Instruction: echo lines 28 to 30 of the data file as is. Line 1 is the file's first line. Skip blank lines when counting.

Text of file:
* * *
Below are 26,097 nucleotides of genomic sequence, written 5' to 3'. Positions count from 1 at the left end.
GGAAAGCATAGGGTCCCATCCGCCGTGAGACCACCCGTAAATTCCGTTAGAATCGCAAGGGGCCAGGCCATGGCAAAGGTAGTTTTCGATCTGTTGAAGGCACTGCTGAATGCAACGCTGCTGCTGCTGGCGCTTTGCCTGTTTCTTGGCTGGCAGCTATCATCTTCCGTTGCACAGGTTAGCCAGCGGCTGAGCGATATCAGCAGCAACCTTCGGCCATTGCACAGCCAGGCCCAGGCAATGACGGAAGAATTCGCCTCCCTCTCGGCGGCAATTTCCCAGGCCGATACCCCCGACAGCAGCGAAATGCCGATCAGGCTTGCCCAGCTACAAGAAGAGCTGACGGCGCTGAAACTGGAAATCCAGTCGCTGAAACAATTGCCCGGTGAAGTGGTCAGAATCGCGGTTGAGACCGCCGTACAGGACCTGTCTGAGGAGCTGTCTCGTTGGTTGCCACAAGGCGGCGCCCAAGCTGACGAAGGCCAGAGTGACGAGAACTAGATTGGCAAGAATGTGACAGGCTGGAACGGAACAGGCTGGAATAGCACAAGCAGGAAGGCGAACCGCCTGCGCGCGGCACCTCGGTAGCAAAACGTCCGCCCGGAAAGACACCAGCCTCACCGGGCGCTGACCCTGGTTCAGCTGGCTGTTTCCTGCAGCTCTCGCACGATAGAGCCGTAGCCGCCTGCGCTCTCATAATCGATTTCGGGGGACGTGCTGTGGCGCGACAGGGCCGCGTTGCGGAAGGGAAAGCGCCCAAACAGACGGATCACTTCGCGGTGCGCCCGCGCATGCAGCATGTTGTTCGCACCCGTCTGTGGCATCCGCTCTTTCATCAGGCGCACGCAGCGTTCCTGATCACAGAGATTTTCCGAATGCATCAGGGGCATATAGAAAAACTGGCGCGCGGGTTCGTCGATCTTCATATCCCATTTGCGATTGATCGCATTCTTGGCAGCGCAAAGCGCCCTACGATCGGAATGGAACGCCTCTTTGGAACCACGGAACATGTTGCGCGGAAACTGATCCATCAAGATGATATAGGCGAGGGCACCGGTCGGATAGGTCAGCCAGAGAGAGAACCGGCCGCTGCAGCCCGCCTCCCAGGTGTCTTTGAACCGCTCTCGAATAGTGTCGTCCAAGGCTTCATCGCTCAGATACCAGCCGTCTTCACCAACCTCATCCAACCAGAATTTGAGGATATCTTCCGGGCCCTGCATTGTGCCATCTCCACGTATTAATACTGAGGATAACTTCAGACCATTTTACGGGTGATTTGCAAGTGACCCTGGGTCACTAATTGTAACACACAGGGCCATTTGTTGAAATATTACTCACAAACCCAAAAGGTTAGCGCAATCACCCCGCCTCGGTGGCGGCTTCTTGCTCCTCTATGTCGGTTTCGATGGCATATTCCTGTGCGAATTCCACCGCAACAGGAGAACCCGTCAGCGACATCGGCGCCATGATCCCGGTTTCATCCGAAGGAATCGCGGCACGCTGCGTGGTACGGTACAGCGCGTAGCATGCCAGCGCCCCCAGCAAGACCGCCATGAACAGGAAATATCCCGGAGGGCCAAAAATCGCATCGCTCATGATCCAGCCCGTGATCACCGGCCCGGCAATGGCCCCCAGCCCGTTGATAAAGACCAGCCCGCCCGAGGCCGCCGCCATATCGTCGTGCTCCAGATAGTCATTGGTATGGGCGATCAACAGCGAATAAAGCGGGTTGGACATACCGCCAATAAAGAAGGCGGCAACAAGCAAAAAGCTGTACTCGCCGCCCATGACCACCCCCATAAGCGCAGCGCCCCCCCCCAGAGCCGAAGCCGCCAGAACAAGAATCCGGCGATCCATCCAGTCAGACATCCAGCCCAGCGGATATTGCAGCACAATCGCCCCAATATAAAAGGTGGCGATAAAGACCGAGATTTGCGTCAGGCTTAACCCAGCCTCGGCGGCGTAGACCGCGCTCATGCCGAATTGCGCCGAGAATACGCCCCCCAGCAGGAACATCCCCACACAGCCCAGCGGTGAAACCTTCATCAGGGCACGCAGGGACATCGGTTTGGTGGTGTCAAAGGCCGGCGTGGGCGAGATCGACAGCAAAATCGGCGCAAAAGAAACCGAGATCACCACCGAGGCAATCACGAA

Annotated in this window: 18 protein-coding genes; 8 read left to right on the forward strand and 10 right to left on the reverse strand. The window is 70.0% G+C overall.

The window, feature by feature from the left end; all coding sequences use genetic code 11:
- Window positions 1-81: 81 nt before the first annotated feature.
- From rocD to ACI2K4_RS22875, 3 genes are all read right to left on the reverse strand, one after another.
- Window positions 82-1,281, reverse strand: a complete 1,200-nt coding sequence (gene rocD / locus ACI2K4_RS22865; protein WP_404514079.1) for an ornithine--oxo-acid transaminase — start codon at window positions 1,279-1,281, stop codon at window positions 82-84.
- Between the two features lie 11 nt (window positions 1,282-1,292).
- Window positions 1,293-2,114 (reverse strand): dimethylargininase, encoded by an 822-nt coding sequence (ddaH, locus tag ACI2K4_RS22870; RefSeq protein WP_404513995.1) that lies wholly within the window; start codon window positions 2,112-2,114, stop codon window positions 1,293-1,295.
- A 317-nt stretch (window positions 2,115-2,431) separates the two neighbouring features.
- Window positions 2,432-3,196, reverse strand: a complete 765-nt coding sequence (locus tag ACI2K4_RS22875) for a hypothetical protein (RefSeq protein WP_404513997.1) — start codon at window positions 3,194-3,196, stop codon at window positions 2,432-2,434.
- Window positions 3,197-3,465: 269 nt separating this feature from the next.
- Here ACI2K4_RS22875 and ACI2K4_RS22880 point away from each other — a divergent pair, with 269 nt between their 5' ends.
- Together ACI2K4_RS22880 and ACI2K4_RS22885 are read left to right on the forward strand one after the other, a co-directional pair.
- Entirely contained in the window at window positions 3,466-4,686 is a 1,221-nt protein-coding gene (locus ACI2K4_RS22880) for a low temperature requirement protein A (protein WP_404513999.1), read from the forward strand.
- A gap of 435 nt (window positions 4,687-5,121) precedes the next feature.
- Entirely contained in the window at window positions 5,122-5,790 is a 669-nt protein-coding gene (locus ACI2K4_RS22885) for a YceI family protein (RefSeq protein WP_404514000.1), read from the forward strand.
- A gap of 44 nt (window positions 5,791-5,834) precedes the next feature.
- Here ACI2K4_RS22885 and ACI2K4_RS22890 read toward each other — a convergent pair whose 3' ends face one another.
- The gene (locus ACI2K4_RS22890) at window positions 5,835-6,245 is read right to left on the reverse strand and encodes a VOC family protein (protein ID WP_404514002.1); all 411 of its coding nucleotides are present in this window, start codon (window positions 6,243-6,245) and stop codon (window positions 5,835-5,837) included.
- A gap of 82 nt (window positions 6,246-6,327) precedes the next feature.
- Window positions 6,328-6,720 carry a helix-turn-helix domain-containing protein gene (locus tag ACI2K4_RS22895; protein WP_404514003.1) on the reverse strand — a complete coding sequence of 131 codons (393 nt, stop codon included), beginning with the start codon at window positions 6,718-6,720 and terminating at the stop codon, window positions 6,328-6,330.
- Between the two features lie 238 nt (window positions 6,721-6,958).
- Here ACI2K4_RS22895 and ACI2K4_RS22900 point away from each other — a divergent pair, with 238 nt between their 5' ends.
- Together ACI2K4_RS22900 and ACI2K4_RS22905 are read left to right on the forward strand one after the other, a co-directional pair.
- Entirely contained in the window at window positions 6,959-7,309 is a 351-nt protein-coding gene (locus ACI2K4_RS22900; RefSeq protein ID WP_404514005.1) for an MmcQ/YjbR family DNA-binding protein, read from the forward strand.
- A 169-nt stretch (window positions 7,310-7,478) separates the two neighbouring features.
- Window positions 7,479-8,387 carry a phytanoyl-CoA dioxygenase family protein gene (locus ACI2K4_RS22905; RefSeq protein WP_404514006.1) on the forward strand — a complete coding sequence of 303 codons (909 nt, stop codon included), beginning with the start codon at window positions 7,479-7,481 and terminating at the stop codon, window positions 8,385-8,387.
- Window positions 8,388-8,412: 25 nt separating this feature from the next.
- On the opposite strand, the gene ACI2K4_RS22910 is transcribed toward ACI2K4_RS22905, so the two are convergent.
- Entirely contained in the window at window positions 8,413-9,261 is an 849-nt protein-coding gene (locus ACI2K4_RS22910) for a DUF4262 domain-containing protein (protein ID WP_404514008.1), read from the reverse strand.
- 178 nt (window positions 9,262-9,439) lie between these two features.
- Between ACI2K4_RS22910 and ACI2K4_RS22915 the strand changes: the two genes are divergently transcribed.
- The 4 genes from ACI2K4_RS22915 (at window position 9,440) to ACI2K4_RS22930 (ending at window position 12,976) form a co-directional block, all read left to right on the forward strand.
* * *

- Window positions 7,479-8,387 carry a phytanoyl-CoA dioxygenase family protein gene (locus ACI2K4_RS22905; RefSeq protein WP_404514006.1) on the forward strand — a complete coding sequence of 303 codons (909 nt, stop codon included), beginning with the start codon at window positions 7,479-7,481 and terminating at the stop codon, window positions 8,385-8,387.
- Window positions 8,388-8,412: 25 nt separating this feature from the next.
- On the opposite strand, the gene ACI2K4_RS22910 is transcribed toward ACI2K4_RS22905, so the two are convergent.